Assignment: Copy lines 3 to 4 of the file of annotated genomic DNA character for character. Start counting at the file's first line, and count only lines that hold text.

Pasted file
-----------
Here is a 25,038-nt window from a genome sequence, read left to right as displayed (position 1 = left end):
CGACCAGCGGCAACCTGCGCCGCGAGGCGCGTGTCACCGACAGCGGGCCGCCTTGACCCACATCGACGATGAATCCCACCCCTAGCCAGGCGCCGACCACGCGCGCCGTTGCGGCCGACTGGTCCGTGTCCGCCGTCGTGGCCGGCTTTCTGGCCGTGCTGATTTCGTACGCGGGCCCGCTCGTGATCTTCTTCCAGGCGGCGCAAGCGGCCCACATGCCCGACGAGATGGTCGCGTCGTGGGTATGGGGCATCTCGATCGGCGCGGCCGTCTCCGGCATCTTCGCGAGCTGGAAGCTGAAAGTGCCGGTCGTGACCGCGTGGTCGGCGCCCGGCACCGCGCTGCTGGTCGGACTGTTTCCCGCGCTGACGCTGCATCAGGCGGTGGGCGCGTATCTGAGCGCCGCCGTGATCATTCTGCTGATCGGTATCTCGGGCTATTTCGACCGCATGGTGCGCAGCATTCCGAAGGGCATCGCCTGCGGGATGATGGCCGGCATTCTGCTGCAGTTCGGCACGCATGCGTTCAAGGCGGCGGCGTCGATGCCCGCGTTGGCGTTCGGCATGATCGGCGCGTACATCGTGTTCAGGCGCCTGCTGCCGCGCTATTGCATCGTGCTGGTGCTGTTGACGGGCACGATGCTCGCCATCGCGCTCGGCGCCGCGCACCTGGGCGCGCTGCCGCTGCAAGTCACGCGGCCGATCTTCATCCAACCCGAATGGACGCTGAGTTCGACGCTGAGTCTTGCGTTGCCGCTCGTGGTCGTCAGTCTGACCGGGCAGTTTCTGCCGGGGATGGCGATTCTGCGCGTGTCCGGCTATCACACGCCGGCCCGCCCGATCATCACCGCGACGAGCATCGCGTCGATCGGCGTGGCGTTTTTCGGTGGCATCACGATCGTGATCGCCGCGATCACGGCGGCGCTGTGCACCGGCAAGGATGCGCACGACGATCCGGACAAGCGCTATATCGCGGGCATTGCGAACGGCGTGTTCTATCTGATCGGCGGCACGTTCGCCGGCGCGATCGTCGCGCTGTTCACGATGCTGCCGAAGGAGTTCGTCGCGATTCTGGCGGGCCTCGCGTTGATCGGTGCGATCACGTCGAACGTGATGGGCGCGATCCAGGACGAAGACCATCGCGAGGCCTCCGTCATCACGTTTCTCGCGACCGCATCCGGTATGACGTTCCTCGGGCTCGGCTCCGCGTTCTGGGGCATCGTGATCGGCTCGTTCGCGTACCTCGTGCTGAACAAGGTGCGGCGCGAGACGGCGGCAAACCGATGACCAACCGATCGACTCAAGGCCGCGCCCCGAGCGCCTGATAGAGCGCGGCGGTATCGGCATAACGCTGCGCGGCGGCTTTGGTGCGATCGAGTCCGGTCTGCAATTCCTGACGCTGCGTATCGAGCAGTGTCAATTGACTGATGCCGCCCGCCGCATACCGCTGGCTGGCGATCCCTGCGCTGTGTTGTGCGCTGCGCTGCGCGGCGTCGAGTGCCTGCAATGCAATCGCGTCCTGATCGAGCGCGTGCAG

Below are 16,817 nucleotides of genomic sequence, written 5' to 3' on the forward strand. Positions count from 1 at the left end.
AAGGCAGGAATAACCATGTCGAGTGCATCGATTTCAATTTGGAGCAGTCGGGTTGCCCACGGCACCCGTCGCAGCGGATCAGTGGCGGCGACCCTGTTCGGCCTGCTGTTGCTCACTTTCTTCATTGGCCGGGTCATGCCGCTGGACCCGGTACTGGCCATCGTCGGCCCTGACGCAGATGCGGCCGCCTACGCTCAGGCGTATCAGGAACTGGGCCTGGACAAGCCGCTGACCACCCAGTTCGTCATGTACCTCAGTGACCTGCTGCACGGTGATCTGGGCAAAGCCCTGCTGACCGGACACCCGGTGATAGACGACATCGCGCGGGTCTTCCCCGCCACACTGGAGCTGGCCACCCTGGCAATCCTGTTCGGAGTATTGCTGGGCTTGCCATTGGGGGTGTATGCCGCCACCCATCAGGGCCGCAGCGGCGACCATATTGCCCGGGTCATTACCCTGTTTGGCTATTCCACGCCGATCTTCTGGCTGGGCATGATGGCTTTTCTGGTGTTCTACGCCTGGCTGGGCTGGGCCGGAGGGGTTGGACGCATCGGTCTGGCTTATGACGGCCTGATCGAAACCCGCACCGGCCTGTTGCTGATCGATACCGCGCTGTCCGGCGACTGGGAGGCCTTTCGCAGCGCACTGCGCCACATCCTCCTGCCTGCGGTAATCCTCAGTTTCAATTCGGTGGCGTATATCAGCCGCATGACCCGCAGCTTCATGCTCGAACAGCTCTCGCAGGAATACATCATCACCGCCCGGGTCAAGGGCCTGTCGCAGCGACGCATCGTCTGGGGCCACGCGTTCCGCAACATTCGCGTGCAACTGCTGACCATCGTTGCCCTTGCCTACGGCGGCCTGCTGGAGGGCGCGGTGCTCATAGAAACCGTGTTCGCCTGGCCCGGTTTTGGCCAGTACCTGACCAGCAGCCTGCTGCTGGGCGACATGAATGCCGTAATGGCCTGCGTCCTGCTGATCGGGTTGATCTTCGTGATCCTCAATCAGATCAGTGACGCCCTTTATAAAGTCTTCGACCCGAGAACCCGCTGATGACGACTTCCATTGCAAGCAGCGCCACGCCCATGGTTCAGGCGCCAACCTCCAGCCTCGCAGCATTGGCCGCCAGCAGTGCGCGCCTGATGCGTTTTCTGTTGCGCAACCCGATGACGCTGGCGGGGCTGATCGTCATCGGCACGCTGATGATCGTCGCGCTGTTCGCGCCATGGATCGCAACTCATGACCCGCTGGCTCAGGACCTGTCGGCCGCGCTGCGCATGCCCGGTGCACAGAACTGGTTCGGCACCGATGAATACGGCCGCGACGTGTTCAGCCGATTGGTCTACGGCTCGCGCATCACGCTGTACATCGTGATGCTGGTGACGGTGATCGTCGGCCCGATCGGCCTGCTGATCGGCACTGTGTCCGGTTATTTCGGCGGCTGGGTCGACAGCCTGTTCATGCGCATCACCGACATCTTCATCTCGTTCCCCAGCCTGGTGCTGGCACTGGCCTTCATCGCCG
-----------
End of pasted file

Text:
Below are 16,817 nucleotides of genomic sequence, written 5' to 3' on the forward strand. Positions count from 1 at the left end.
AAGGCAGGAATAACCATGTCGAGTGCATCGATTTCAATTTGGAGCAGTCGGGTTGCCCACGGCACCCGTCGCAGCGGATCAGTGGCGGCGACCCTGTTCGGCCTGCTGTTGCTCACTTTCTTCATTGGCCGGGTCATGCCGCTGGACCCGGTACTGGCCATCGTCGGCCCTGACGCAGATGCGGCCGCCTACGCTCAGGCGTATCAGGAACTGGGCCTGGACAAGCCGCTGACCACCCAGTTCGTCATGTACCTCAGTGACCTGCTGCACGGTGATCTGGGCAAAGCCCTGCTGACCGGACACCCGGTGATAGACGACATCGCGCGGGTCTTCCCCGCCACACTGGAGCTGGCCACCCTGGCAATCCTGTTCGGAGTATTGCTGGGCTTGCCATTGGGGGTGTATGCCGCCACCCATCAGGGCCGCAGCGGCGACCATATTGCCCGGGTCATTACCCTGTTTGGCTATTCCACGCCGATCTTCTGGCTGGGCATGATGGCTTTTCTGGTGTTCTACGCCTGGCTGGGCTGGGCCGGAGGGGTTGGACGCATCGGTCTGGCTTATGACGGCCTGATCGAAACCCGCACCGGCCTGTTGCTGATCGATACCGCGCTGTCCGGCGACTGGGAGGCCTTTCGCAGCGCACTGCGCCACATCCTCCTGCCTGCGGTAATCCTCAGTTTCAATTCGGTGGCGTATATCAGCCGCATGACCCGCAGCTTCATGCTCGAACAGCTCTCGCAGGAATACATCATCACCGCCCGGGTCAAGGGCCTGTCGCAGCGACGCATCGTCTGGGGCCACGCGTTCCGCAACATTCGCGTGCAACTGCTGACCATCGTTGCCCTTGCCTACGGCGGCCTGCTGGAGGGCGCGGTGCTCATAGAAACCGTGTTCGCCTGGCCCGGTTTTGGCCAGTACCTGACCAGCAGCCTGCTGCTGGGCGACATGAATGCCGTAATGGCCTGCGTCCTGCTGATCGGGTTGATCTTCGTGATCCTCAATCAGATCAGTGACGCCCTTTATAAAGTCTTCGACCCGAGAACCCGCTGATGACGACTTCCATTGCAAGCAGCGCCACGCCCATGGTTCAGGCGCCAACCTCCAGCCTCGCAGCATTGGCCGCCAGCAGTGCGCGCCTGATGCGTTTTCTGTTGCGCAACCCGATGACGCTGGCGGGGCTGATCGTCATCGGCACGCTGATGATCGTCGCGCTGTTCGCGCCATGGATCGCAACTCATGACCCGCTGGCTCAGGACCTGTCGGCCGCGCTGCGCATGCCCGGTGCACAGAACTGGTTCGGCACCGATGAATACGGCCGCGACGTGTTCAGCCGATTGGTCTACGGCTCGCGCATCACGCTGTACATCGTGATGCTGGTGACGGTGATCGTCGGCCCGATCGGCCTGCTGATCGGCACTGTGTCCGGTTATTTCGGCGGCTGGGTCGACAGCCTGTTCATGCGCATCACCGACATCTTCATCTCGTTCCCCAGCCTGGTGCTGGCACTGGCCTTCATCGCCG